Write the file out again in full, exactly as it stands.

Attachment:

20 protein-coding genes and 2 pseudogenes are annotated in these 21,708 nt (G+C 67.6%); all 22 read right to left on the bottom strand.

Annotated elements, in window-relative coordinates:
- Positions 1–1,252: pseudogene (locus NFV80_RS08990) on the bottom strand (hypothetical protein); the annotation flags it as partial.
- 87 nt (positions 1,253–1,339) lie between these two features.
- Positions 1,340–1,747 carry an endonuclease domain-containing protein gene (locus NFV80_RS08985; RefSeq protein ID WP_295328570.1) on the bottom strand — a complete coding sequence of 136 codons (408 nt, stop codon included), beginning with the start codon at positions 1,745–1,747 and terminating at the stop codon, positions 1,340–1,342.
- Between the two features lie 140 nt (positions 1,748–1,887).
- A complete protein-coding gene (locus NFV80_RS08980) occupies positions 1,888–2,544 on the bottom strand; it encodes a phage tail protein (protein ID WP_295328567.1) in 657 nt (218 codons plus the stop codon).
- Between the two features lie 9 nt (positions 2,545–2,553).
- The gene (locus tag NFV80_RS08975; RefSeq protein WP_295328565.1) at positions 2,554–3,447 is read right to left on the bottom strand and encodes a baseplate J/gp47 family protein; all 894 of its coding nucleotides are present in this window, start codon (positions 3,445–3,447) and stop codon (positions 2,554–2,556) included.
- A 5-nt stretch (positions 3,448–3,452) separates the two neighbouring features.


20 protein-coding genes and 2 pseudogenes are annotated in these 21,708 nt (G+C 67.6%); all 22 read right to left on the bottom strand.

Annotated elements, in window-relative coordinates:
- Positions 1–1,252: pseudogene (locus NFV80_RS08990) on the bottom strand (hypothetical protein); the annotation flags it as partial.
- 87 nt (positions 1,253–1,339) lie between these two features.
- Positions 1,340–1,747 carry an endonuclease domain-containing protein gene (locus NFV80_RS08985; RefSeq protein ID WP_295328570.1) on the bottom strand — a complete coding sequence of 136 codons (408 nt, stop codon included), beginning with the start codon at positions 1,745–1,747 and terminating at the stop codon, positions 1,340–1,342.
- Between the two features lie 140 nt (positions 1,748–1,887).
- A complete protein-coding gene (locus NFV80_RS08980) occupies positions 1,888–2,544 on the bottom strand; it encodes a phage tail protein (protein ID WP_295328567.1) in 657 nt (218 codons plus the stop codon).
- Between the two features lie 9 nt (positions 2,545–2,553).
- The gene (locus tag NFV80_RS08975; RefSeq protein WP_295328565.1) at positions 2,554–3,447 is read right to left on the bottom strand and encodes a baseplate J/gp47 family protein; all 894 of its coding nucleotides are present in this window, start codon (positions 3,445–3,447) and stop codon (positions 2,554–2,556) included.
- A 5-nt stretch (positions 3,448–3,452) separates the two neighbouring features.